Former Defense Official Concerned U.S. Is Underestimating Putin

As top intelligence officials calm fears of a looming nuclear strike ordered by Vladimir Putin, one former defense official said he's worried that the U.S. may be underestimating the Russian president's willingness to launch an attack on Ukraine.

On Wednesday, Putin announced that Russia would expand its war efforts in response to a successful counteroffensive mission from Ukraine. He warned that he'd be willing to turn to "various weapons of destruction" to "protect Russia and our people."

The thinly-veiled threat prompted both U.S. President Joe Biden and the National Security Council to respond, cautioning that there would be "severe responses" if Russia were to use nuclear weapons. However, officials also reassured that there's been "no indication" that events would escalate to that level anytime soon.

But one former U.S. official thinks those statements may be a bit too naive when it comes to Putin. Retired Lieutenant General Robert Ashley told Newsweek that while he didn't want to speculate on the possibility of a nuclear attack, "my concern is we may be underestimating how far Putin may go in escalating the conflict."

"While I still assess the use of nuclear weapons remains very low, it's not zero as many have written," Ashley wrote in an email.

Putin Nuclear U.S. Underestimate
Russian President Vladimir Putin gives a speech during an event to mark the 1160th anniversary of Russia's statehood in Veliky Novgorod on September 21, 2022. "My concern is we may be underestimating how far Putin may go in escalating the conflict," Ashley said. Ilya Pitalev/Sputnik

Other experts have previously told Newsweek that because monitoring nuclear activity has become the norm since the Cold War, the U.S. should be well positioned to know when Putin could strike.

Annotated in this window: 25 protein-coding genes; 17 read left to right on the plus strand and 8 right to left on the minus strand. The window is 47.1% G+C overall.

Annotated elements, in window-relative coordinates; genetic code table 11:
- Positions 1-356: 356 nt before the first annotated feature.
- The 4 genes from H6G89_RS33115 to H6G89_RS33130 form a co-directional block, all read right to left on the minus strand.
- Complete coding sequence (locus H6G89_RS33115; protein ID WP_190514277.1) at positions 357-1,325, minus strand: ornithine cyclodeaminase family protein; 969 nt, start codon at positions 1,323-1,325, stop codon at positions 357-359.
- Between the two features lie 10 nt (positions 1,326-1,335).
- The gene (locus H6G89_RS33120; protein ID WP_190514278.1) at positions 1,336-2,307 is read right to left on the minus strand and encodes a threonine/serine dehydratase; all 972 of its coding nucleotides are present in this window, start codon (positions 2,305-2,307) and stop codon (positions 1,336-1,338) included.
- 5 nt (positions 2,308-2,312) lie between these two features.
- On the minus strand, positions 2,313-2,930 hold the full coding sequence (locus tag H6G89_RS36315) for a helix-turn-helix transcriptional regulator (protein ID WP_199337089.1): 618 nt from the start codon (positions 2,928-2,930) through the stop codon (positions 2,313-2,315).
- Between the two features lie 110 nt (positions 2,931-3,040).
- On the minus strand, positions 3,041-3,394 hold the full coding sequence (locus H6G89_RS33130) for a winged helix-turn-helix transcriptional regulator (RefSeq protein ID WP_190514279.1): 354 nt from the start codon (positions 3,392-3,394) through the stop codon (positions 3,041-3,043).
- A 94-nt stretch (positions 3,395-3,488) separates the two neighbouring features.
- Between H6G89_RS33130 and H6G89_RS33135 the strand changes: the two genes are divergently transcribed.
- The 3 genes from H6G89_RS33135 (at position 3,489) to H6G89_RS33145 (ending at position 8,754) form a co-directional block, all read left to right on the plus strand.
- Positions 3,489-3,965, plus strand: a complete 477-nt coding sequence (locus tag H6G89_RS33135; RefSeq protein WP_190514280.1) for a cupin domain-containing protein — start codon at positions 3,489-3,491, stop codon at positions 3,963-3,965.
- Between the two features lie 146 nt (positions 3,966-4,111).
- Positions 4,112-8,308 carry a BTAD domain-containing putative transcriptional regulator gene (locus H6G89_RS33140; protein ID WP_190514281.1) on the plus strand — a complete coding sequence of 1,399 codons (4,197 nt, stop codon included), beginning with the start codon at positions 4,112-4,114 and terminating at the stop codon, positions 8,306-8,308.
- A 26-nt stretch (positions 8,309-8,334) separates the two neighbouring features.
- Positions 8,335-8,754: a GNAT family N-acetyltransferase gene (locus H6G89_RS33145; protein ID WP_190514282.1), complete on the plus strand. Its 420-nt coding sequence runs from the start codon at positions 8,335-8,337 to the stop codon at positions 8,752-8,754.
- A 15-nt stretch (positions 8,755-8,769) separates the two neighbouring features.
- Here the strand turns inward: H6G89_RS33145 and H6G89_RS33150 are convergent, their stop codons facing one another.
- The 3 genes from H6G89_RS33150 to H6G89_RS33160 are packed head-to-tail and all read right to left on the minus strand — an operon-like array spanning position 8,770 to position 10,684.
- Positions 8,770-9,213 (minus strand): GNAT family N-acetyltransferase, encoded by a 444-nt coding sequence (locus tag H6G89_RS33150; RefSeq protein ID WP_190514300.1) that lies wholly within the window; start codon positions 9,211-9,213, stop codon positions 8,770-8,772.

John Erath, the senior policy director at the Center for Arms Control and Non-Proliferation, said that although the Russian president is likely trying to utilize the threat to persuade other countries to reconsider their support of Ukraine, "[Putin] isn't bluffing, which is part of the danger."

NATO Secretary-General Jens Stoltenberg has vowed that Ukraine's allies would not engage in the "same kind of reckless and dangerous nuclear rhetoric" as Putin. But in his Wednesday address to the United Nations General Assembly, Biden warned that "the United States is ready to pursue critical arms control measures."

"A nuclear war cannot be won and must never be fought," he said.

At the same time that the U.S. may be underestimating Putin, the Russian leader may also be miscalculating the NATO response should he turn to the possible use of nuclear weapons.

"I cannot imagine Putin wanting to bring the U.S./NATO directly into the conflict and the use of a nuclear weapon would likely make that a distinct possibility," Ashley said. "However, he may continue to be misreading how far NATO/U.S. will go."